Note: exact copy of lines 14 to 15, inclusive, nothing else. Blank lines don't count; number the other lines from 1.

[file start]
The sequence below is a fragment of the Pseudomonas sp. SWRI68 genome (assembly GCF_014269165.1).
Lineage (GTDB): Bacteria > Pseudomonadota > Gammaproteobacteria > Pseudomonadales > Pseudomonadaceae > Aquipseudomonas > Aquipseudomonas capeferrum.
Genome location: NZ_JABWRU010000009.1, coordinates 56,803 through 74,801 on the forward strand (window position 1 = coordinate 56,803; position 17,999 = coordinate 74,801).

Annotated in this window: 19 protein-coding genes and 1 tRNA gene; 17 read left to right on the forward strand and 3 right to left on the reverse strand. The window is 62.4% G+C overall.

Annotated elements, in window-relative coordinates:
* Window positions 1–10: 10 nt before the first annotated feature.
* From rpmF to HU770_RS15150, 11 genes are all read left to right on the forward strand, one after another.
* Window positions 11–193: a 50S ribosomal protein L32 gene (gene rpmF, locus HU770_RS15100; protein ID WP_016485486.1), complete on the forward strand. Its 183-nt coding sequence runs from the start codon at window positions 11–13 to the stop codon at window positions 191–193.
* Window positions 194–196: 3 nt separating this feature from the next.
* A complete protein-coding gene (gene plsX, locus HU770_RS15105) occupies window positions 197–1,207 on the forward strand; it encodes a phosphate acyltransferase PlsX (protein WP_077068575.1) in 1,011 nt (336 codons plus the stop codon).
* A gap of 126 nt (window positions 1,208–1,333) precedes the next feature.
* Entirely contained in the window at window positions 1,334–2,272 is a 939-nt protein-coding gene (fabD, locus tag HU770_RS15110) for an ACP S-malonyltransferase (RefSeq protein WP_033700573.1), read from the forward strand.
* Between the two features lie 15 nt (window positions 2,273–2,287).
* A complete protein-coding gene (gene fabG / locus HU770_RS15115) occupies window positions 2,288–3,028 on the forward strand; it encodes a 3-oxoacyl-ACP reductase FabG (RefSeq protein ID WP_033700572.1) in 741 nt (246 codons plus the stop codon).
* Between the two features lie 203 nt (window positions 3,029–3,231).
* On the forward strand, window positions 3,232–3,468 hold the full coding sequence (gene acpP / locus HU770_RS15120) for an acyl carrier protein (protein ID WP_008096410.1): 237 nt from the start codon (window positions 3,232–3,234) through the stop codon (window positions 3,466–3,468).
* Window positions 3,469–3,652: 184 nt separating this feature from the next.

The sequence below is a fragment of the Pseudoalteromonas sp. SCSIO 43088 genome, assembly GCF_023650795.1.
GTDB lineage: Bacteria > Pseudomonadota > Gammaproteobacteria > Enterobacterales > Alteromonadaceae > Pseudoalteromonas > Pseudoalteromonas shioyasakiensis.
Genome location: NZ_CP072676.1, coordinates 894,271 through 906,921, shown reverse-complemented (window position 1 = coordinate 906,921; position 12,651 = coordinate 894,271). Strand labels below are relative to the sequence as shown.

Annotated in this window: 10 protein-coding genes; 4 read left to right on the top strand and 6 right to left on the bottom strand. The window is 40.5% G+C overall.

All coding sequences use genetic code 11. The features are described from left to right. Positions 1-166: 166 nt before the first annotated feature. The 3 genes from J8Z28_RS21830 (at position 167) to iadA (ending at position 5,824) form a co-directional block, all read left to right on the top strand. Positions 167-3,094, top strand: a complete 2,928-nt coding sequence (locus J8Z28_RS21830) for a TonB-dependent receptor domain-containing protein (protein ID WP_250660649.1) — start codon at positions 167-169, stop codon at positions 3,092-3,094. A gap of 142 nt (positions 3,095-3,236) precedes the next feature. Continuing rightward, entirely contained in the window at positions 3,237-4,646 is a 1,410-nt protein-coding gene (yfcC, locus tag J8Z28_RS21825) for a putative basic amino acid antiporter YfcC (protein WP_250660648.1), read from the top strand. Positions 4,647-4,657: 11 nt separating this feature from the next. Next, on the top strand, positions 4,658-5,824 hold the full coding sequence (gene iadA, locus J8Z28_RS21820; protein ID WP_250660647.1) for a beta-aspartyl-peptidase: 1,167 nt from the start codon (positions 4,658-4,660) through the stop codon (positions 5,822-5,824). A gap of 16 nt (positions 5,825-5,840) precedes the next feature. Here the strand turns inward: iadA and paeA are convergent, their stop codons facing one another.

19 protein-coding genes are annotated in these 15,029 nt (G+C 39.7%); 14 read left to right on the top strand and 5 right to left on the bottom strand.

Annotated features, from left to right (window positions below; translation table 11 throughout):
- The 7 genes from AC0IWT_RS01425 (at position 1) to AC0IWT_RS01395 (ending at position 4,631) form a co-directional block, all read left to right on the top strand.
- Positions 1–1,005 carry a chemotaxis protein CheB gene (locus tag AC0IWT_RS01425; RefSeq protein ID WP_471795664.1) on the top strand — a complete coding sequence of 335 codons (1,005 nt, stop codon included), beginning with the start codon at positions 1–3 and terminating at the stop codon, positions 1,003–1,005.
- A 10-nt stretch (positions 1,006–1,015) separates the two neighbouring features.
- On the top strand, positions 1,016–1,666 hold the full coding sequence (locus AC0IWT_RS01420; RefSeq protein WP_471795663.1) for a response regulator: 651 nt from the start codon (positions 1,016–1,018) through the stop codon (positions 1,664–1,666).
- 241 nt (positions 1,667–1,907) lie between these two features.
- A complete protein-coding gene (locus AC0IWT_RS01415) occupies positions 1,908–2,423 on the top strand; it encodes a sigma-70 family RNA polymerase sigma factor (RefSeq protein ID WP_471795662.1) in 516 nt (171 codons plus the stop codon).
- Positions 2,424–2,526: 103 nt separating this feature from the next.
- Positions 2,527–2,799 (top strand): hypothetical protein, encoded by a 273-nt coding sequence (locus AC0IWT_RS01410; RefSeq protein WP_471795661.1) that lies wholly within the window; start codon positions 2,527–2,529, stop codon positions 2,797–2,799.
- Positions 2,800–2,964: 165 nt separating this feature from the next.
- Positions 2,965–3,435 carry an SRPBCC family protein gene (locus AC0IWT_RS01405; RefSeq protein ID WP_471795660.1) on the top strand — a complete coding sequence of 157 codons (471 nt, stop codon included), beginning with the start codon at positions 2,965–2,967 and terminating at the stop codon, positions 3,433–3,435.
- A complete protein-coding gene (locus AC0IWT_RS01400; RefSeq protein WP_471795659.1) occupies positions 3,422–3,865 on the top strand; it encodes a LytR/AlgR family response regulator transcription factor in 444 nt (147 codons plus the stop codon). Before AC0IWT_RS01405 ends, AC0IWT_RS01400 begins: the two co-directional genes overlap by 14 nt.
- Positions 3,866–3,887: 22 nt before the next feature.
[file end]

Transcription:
* A complete protein-coding gene (gene fabG / locus HU770_RS15115) occupies window positions 2,288–3,028 on the forward strand; it encodes a 3-oxoacyl-ACP reductase FabG (RefSeq protein ID WP_033700572.1) in 741 nt (246 codons plus the stop codon).
* Between the two features lie 203 nt (window positions 3,029–3,231).